It’s humid from last night’s summer rain and much earlier than I would normally be up on a Sunday. I’m incredulously eying an impressive network of cardboard scraps duct taped to the sidewalk in an effort to tamp down electrical cords for who-knows-what. It’s this place between inventiveness and absurdity that I love about New York.
It's not so different from screaming underwater, muffled and blunted by the film between sleep and waking. Screaming in a dream is like screaming in a phone booth made of warped plexi. The sound expels in visible waves, thuds clumsily in slow motion as it meets the walls, does an inelegant pirouette and rattles back again.
When I run south along the Hudson in the early evening the sinking summer sun blinds me just enough that it’s easier to close my eyes completely and let my feet snap beneath me in a silent vote of confidence. As each step catches in momentary suspension I trust my body to carry me to the next. They say all our suffering is self-created, and in the private dark behind my eyelids my mind turns over the same tired, beaten thoughts.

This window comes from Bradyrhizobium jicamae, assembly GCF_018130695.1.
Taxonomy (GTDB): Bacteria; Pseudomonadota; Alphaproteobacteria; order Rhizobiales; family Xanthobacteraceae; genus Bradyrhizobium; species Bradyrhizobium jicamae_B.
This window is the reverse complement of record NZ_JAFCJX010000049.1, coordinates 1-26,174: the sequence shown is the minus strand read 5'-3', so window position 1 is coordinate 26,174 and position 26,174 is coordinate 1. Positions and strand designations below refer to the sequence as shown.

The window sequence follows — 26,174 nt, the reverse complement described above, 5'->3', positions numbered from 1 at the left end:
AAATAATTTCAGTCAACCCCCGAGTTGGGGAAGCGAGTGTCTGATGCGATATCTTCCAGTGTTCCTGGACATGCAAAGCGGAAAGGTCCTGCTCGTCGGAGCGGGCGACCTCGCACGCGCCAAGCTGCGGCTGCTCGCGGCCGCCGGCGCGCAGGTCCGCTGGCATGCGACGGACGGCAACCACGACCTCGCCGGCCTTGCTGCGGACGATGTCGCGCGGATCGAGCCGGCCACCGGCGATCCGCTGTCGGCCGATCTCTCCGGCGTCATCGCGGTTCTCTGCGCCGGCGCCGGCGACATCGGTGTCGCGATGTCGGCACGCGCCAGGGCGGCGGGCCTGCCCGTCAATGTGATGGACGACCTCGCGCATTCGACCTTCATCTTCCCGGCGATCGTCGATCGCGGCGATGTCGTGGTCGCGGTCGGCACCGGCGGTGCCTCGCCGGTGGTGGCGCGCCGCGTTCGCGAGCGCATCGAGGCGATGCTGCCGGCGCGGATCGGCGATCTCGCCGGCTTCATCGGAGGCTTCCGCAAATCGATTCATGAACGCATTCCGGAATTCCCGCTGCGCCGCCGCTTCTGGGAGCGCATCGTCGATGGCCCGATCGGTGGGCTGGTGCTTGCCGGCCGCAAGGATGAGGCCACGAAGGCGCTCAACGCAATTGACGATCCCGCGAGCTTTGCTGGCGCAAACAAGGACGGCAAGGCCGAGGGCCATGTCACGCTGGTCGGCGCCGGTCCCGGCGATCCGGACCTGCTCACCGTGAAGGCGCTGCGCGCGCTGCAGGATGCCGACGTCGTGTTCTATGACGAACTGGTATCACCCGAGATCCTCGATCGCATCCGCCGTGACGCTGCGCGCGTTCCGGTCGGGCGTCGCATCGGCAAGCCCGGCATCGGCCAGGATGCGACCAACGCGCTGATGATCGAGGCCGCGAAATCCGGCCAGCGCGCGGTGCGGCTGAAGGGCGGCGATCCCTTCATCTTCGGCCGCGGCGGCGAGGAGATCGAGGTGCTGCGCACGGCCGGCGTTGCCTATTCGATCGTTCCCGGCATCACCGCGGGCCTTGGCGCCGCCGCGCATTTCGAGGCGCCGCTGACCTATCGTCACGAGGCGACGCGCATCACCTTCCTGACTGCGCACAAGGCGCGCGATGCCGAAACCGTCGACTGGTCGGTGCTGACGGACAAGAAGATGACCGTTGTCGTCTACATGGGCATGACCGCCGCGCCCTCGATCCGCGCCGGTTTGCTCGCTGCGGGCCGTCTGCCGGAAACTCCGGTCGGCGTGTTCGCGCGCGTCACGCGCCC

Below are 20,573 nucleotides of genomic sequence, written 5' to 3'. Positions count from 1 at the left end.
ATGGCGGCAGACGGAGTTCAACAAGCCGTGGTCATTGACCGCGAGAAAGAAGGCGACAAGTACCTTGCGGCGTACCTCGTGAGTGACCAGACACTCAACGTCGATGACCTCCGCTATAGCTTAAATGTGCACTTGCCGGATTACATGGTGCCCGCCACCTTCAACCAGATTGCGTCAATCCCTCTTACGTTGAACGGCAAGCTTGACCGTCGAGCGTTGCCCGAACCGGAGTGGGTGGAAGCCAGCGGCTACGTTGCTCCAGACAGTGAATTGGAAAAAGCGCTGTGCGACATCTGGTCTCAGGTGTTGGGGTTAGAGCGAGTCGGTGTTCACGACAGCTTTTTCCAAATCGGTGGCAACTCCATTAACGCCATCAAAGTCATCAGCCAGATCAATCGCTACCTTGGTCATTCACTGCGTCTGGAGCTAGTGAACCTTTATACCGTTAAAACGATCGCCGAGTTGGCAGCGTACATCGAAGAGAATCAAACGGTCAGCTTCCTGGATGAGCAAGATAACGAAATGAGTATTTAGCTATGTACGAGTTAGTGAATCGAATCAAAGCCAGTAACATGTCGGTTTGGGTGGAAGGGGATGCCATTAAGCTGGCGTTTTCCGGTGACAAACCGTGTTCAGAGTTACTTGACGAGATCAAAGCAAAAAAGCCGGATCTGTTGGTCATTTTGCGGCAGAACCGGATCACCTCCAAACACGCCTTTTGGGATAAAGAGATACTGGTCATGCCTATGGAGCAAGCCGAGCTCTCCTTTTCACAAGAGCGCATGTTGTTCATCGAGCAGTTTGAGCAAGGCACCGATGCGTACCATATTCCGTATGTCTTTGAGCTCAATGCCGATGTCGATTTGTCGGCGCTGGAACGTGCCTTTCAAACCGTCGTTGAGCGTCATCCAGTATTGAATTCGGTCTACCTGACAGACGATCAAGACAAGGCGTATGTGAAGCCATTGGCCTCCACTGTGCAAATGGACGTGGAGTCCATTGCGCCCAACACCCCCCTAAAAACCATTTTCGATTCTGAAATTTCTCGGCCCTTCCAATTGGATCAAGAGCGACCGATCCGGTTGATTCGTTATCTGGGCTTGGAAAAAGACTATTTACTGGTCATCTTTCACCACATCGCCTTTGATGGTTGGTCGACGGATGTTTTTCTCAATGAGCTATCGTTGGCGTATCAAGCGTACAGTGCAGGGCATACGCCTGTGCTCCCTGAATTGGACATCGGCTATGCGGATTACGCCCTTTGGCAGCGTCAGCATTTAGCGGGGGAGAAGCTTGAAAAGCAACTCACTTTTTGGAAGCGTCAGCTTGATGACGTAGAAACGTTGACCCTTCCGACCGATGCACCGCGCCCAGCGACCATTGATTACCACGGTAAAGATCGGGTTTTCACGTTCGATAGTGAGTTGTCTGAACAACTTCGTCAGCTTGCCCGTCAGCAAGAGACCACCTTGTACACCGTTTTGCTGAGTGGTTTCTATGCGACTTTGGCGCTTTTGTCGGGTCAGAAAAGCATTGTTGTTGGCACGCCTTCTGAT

I feel heartbroken. But don’t you need love first for a heart to break? Is love some shellac that must be painted in thick strokes, hardened to a sheen, ripened to a patina to look like time and something shared? You need only as much as the back of a spoon, and a tiny tap at just the right spot to crack it wide open.